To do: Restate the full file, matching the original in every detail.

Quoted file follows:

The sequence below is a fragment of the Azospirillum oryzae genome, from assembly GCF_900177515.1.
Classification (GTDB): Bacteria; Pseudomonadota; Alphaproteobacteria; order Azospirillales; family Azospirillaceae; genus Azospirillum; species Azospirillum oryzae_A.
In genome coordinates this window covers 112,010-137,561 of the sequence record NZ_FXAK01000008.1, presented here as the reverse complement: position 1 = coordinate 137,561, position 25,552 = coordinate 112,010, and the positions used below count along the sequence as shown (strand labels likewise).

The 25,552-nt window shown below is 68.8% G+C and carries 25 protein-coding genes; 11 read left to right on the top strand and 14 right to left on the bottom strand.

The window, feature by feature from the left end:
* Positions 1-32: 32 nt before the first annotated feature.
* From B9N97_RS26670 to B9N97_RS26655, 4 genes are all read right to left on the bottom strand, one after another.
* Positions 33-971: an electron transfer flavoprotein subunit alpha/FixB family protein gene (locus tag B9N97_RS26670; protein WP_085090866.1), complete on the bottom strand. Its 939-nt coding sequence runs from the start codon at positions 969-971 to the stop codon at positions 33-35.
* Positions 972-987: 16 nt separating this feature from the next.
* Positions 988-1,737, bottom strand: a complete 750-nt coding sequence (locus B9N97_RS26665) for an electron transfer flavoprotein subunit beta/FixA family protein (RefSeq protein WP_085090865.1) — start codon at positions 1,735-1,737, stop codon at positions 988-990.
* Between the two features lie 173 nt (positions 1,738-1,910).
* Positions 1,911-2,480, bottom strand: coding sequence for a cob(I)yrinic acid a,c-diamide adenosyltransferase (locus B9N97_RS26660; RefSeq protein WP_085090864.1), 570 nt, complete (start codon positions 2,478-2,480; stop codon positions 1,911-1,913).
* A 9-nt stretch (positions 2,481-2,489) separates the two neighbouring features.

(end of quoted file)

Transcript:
The sequence below is a fragment of the Azospirillum oryzae genome, from assembly GCF_900177515.1.
Classification (GTDB): Bacteria; Pseudomonadota; Alphaproteobacteria; order Azospirillales; family Azospirillaceae; genus Azospirillum; species Azospirillum oryzae_A.
In genome coordinates this window covers 112,010-137,561 of the sequence record NZ_FXAK01000008.1, presented here as the reverse complement: position 1 = coordinate 137,561, position 25,552 = coordinate 112,010, and the positions used below count along the sequence as shown (strand labels likewise).

The 25,552-nt window shown below is 68.8% G+C and carries 25 protein-coding genes; 11 read left to right on the top strand and 14 right to left on the bottom strand.

The window, feature by feature from the left end:
* Positions 1-32: 32 nt before the first annotated feature.
* From B9N97_RS26670 to B9N97_RS26655, 4 genes are all read right to left on the bottom strand, one after another.
* Positions 33-971: an electron transfer flavoprotein subunit alpha/FixB family protein gene (locus tag B9N97_RS26670; protein WP_085090866.1), complete on the bottom strand. Its 939-nt coding sequence runs from the start codon at positions 969-971 to the stop codon at positions 33-35.
* Positions 972-987: 16 nt separating this feature from the next.
* Positions 988-1,737, bottom strand: a complete 750-nt coding sequence (locus B9N97_RS26665) for an electron transfer flavoprotein subunit beta/FixA family protein (RefSeq protein WP_085090865.1) — start codon at positions 1,735-1,737, stop codon at positions 988-990.
* Between the two features lie 173 nt (positions 1,738-1,910).
* Positions 1,911-2,480, bottom strand: coding sequence for a cob(I)yrinic acid a,c-diamide adenosyltransferase (locus B9N97_RS26660; RefSeq protein WP_085090864.1), 570 nt, complete (start codon positions 2,478-2,480; stop codon positions 1,911-1,913).
* A 9-nt stretch (positions 2,481-2,489) separates the two neighbouring features.